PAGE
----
Arcing is a risk in DC ELV systems, and some fuse types which can cause undesired arcing include semi-enclosed, rewireable and automotive fuse types. Instead, high rupturing capacity fuses and appropriately rated circuit breakers are the recommended type for RAPS. Cable termination and connections must be done properly to avoid arcing also, and soldering is not recommended.


Precise definitions of "extra low voltage" are given in applicable wiring regulations in a region.


According to DIN EN 61140:2016 chapter 4.2 Table 1 (German version of EU standard EN 61140), Extra Low Voltage (≤ 50 V a.c. or ≤ 120 V d.c.) is defined as a sub-category of Low voltage (≤ 1000 V a.c. or ≤ 1500 V d.c.). This is similar to the definition provided in IEC 61140:2016. [6]

The European Union directives on the other hand do not define extra-low voltage. The nearest they get to this concept is in the Low Voltage Directive (2014/35/EU),[7] which applies to the range between 50 V AC / 75 V DC and 1,000 V AC / 1,500 V DC. The General Product Safety Directive (2001/95/EC) covers consumer goods with a voltage below 50 V for alternating current, or below 75 V for direct current.[8] The directive only covers electrical equipment and not voltages appearing inside equipment or voltages in electrical components.


IEC 61140:2016, Basic safety publication defines ELV as ≤ 50 VRMS AC and ≤ 120 V DC ripple-free.

IEC 60364-4-41:2017, Group safety publication defines ELV as ≤ 50 VRMS AC and ≤ 120 V DC ripple-free.

Australia and New Zealand[edit]

AS/NZS 3000 Wiring Rules define "extra low voltage" as "Not exceeding 50 V AC or 120 V ripple-free DC" However, AS/ACIF S009 Clause Extra-Low Voltage (ELV)states: "a voltage not exceeding 42.4 V peak or 60 V DC [AS/NZS 60950.1:2003]" and adds a note: "This definition differs from the ELV definition contained in AS/NZS 3000:2000" which is more closely aligned to the Telecommunications Network Voltage (TNV) limits ... i.e. 120 V DC or 70.7 V AC peak (50 VRMS AC)" which accommodates telephone ringing voltage on the nominally −48 V DC battery supply which could be encountered on a telephone line and was not considered hazardous, whereas 120 V AC without current limiting at its source can inject 115mA into individuals leading to fibrillation of the heart.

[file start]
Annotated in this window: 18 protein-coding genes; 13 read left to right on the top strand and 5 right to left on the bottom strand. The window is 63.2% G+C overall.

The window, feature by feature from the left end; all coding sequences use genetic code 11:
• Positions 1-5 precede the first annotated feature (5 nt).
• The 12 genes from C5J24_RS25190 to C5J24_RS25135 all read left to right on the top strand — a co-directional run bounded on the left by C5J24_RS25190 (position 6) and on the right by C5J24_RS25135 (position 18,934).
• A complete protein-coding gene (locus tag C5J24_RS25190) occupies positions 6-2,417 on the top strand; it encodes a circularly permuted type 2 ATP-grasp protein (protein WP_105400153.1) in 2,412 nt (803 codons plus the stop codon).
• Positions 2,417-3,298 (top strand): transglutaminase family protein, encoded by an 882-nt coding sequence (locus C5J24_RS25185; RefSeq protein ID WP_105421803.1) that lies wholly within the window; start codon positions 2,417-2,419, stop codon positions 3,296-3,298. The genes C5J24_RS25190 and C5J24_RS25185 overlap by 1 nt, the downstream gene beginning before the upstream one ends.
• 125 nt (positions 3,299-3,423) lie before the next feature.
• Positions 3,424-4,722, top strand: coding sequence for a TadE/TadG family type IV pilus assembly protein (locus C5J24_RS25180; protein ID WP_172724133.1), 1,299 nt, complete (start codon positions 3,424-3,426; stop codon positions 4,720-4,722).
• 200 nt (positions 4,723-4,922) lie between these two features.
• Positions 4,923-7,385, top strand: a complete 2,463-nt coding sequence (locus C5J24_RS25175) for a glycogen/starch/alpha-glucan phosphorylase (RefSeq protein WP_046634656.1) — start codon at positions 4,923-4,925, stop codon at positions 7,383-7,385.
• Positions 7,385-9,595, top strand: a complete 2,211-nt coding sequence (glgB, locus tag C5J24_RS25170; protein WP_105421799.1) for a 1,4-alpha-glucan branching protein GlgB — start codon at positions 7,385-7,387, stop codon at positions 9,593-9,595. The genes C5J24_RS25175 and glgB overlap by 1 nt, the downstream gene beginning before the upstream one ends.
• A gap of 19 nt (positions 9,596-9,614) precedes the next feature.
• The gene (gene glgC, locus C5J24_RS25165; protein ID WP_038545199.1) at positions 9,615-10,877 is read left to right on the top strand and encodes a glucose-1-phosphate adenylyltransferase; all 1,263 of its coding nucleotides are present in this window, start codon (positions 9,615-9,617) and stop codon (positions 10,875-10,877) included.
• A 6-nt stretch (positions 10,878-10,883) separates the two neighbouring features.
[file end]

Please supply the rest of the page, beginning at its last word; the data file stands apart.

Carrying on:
In Brazil, ELV (Extra-baixa tensão or EBT in Portuguese) is officially defined in Regulatory Standard no. 10 from the Brazilian Ministry of Labor and Employment as any voltage "not exceeding 50 volts a.c. or 120 volts d.c.".[9] Although that standard defines safety rules for electricity, the Regulatory Standard no. 12 requires an even lower voltage for start and stop devices on machines and equipment made from March 2012 and on, stating it shall not exceed 25 volts AC or 60 volts DC[10]


  1. ^ IEC 61140:2016 Chapter 4.2
  2. ^ BS 7671
  3. ^ DIN/VDE 0100-410
  4. ^ IEC 60364-4-41: Low-voltage electrical installations – Part 4-41: Protection for safety – Protection against electric shock.
  5. ^ IEC 61140: Protection against electric shock – Common aspects for installation and equipment.
  6. ^ DIN EN 61140:2016 chapter 4.2 Table 1
  7. ^ "Low Voltage Directive (LVD)".
  8. ^ "Low Voltage Directive (LVD)".
  9. ^ "NR-10 atualizada - Glossário" [updated NR-10 - Glossary] (PDF). Brazilian Ministry of Labor and Employment Website (in Portuguese). December 7, 2004. Retrieved September 9, 2015.
  10. ^ "NR-12 atualizada - item 12.36" [updated NR-12 - Item 12.36] (PDF). Brazilian Ministry of Labor and Employment Website (in Portuguese). June 25, 2015. Retrieved September 9, 2015.